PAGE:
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Hillary Cumberworth is a sculptor living and working in Austin, Texas. Her work and life explores the common threads of human connection both universal and individual. Cumberworth has spent much of her adult life living abroad in Dubai and across the United States in New York, San Antonio, and Houston. The life of an expatriate has provided Cumberworth with a thoughtful perspective on the world which is manifested in her sculptural work. No matter where you are from and what you fundamentally believe, the common thread that connects us all is the desire for a better life for our families, our children and for each other.  


The gentle curving lines of Cumberworth’s sculptures are built by hand using clay, slab and coil techniques.  She works with clay because of the history intrinsic to the material itself. Clay is the product of water relentlessly rushing over the earth and holds that history in every ounce of its density. All four of the universal elements play a role in her process- earth, water, air and fire. Each piece begins as a hollow form. She creates movement, dips, folds, and high points by pressing into the clay body, intentionally pushing the clay to its farthest capabilities just before collapsing. Cumberworth then refines the piece using simple wooden tools and metal ribs to smooth any imperfection. Cumberworth uses neutral and naturally occurring glaze colors to harmonize with the organic body of the clay.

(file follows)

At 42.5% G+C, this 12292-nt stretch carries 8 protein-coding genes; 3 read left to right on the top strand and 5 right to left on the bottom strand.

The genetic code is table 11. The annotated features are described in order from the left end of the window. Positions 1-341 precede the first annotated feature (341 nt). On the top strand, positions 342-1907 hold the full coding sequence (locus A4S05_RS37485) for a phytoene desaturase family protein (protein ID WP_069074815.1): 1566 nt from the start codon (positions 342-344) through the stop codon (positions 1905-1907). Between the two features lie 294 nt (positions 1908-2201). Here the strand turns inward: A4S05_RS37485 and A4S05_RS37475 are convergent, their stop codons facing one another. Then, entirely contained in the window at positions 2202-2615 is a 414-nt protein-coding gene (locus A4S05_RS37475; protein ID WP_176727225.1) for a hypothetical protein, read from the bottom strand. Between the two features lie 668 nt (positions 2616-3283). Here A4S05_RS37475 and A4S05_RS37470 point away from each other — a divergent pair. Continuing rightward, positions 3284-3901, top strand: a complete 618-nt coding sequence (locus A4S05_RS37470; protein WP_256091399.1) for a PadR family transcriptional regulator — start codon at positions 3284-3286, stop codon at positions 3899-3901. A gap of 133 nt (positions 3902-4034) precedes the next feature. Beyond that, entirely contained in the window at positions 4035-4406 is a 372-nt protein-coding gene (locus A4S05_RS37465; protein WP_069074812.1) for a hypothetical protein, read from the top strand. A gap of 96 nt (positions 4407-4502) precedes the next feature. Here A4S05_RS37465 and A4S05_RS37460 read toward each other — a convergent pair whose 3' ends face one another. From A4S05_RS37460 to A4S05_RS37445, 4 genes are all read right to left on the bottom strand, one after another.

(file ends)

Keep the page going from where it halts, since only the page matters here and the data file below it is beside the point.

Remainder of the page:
Storytelling and the connectivity of our experiences is a key element to Hillary’s work.  Every bend and curve in her pieces represent the moments in life that make an impact on our narrative- small and unseen snippets or catastrophic waves that mold us and our thinking.  Hillary’s sculptures are meant to show the pure beauty and strength that can only be held after struggle and sacrifice.  A single vessel can stand solo to shine independently. When grouped together, the impression of one’s pain fits into the nook of another’s progression, creating a puzzle of empathy through struggle and growth. We each have a history to tell, as does the clay that creates these vessels. Sharing the story of our collective humanity. 

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